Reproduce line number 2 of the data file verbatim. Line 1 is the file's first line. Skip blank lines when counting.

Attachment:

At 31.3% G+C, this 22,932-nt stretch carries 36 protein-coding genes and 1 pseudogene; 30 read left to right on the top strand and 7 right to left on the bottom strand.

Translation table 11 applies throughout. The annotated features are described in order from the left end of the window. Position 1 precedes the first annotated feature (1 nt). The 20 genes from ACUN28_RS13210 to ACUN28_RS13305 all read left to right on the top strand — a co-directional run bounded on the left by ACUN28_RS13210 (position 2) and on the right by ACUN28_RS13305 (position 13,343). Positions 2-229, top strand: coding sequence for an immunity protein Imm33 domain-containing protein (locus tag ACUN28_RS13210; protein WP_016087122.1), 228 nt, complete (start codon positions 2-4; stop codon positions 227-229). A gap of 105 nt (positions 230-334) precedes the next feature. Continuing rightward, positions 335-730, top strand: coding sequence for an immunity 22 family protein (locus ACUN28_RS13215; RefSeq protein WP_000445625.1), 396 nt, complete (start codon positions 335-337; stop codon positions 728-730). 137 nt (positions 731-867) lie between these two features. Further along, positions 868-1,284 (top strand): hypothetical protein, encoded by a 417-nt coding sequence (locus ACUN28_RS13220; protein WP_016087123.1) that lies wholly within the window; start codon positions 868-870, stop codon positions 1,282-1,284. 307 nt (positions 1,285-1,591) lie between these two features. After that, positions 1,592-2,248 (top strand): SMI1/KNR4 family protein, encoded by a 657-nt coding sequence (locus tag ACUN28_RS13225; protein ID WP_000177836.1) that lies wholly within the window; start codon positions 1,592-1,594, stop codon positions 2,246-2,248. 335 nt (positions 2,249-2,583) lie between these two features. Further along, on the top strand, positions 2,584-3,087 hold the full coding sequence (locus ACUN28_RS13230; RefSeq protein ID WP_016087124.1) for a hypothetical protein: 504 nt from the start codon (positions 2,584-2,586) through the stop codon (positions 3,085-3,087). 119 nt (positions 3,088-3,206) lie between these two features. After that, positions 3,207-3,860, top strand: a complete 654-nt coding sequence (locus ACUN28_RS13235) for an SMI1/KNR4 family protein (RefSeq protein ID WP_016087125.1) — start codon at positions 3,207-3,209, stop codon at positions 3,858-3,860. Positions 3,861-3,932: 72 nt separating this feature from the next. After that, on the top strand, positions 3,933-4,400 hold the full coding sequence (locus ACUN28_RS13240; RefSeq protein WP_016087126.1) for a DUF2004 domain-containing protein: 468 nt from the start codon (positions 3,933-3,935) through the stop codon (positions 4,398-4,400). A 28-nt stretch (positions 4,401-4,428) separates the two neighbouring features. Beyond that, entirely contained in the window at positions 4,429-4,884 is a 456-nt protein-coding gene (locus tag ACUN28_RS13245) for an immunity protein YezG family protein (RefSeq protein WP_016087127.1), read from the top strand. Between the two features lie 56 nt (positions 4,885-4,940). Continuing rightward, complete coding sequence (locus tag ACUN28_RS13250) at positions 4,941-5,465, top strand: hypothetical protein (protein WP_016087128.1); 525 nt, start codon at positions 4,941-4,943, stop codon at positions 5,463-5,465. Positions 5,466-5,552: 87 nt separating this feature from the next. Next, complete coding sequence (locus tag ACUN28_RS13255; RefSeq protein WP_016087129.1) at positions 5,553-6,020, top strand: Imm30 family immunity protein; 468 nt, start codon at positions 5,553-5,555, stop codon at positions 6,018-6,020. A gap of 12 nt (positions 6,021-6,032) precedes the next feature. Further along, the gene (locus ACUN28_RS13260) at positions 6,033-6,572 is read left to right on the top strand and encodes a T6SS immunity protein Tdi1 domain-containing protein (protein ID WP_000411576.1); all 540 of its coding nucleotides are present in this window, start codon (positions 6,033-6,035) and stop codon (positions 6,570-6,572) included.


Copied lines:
Translation table 11 applies throughout. The annotated features are described in order from the left end of the window. Position 1 precedes the first annotated feature (1 nt). The 20 genes from ACUN28_RS13210 to ACUN28_RS13305 all read left to right on the top strand — a co-directional run bounded on the left by ACUN28_RS13210 (position 2) and on the right by ACUN28_RS13305 (position 13,343). Positions 2-229, top strand: coding sequence for an immunity protein Imm33 domain-containing protein (locus tag ACUN28_RS13210; protein WP_016087122.1), 228 nt, complete (start codon positions 2-4; stop codon positions 227-229). A gap of 105 nt (positions 230-334) precedes the next feature. Continuing rightward, positions 335-730, top strand: coding sequence for an immunity 22 family protein (locus ACUN28_RS13215; RefSeq protein WP_000445625.1), 396 nt, complete (start codon positions 335-337; stop codon positions 728-730). 137 nt (positions 731-867) lie between these two features. Further along, positions 868-1,284 (top strand): hypothetical protein, encoded by a 417-nt coding sequence (locus ACUN28_RS13220; protein WP_016087123.1) that lies wholly within the window; start codon positions 868-870, stop codon positions 1,282-1,284. 307 nt (positions 1,285-1,591) lie between these two features. After that, positions 1,592-2,248 (top strand): SMI1/KNR4 family protein, encoded by a 657-nt coding sequence (locus tag ACUN28_RS13225; protein ID WP_000177836.1) that lies wholly within the window; start codon positions 1,592-1,594, stop codon positions 2,246-2,248. 335 nt (positions 2,249-2,583) lie between these two features. Further along, on the top strand, positions 2,584-3,087 hold the full coding sequence (locus ACUN28_RS13230; RefSeq protein ID WP_016087124.1) for a hypothetical protein: 504 nt from the start codon (positions 2,584-2,586) through the stop codon (positions 3,085-3,087). 119 nt (positions 3,088-3,206) lie between these two features. After that, positions 3,207-3,860, top strand: a complete 654-nt coding sequence (locus ACUN28_RS13235) for an SMI1/KNR4 family protein (RefSeq protein ID WP_016087125.1) — start codon at positions 3,207-3,209, stop codon at positions 3,858-3,860. Positions 3,861-3,932: 72 nt separating this feature from the next. After that, on the top strand, positions 3,933-4,400 hold the full coding sequence (locus ACUN28_RS13240; RefSeq protein WP_016087126.1) for a DUF2004 domain-containing protein: 468 nt from the start codon (positions 3,933-3,935) through the stop codon (positions 4,398-4,400). A 28-nt stretch (positions 4,401-4,428) separates the two neighbouring features. Beyond that, entirely contained in the window at positions 4,429-4,884 is a 456-nt protein-coding gene (locus tag ACUN28_RS13245) for an immunity protein YezG family protein (RefSeq protein WP_016087127.1), read from the top strand. Between the two features lie 56 nt (positions 4,885-4,940). Continuing rightward, complete coding sequence (locus tag ACUN28_RS13250) at positions 4,941-5,465, top strand: hypothetical protein (protein WP_016087128.1); 525 nt, start codon at positions 4,941-4,943, stop codon at positions 5,463-5,465. Positions 5,466-5,552: 87 nt separating this feature from the next. Next, complete coding sequence (locus tag ACUN28_RS13255; RefSeq protein WP_016087129.1) at positions 5,553-6,020, top strand: Imm30 family immunity protein; 468 nt, start codon at positions 5,553-5,555, stop codon at positions 6,018-6,020. A gap of 12 nt (positions 6,021-6,032) precedes the next feature. Further along, the gene (locus ACUN28_RS13260) at positions 6,033-6,572 is read left to right on the top strand and encodes a T6SS immunity protein Tdi1 domain-containing protein (protein ID WP_000411576.1); all 540 of its coding nucleotides are present in this window, start codon (positions 6,033-6,035) and stop codon (positions 6,570-6,572) included.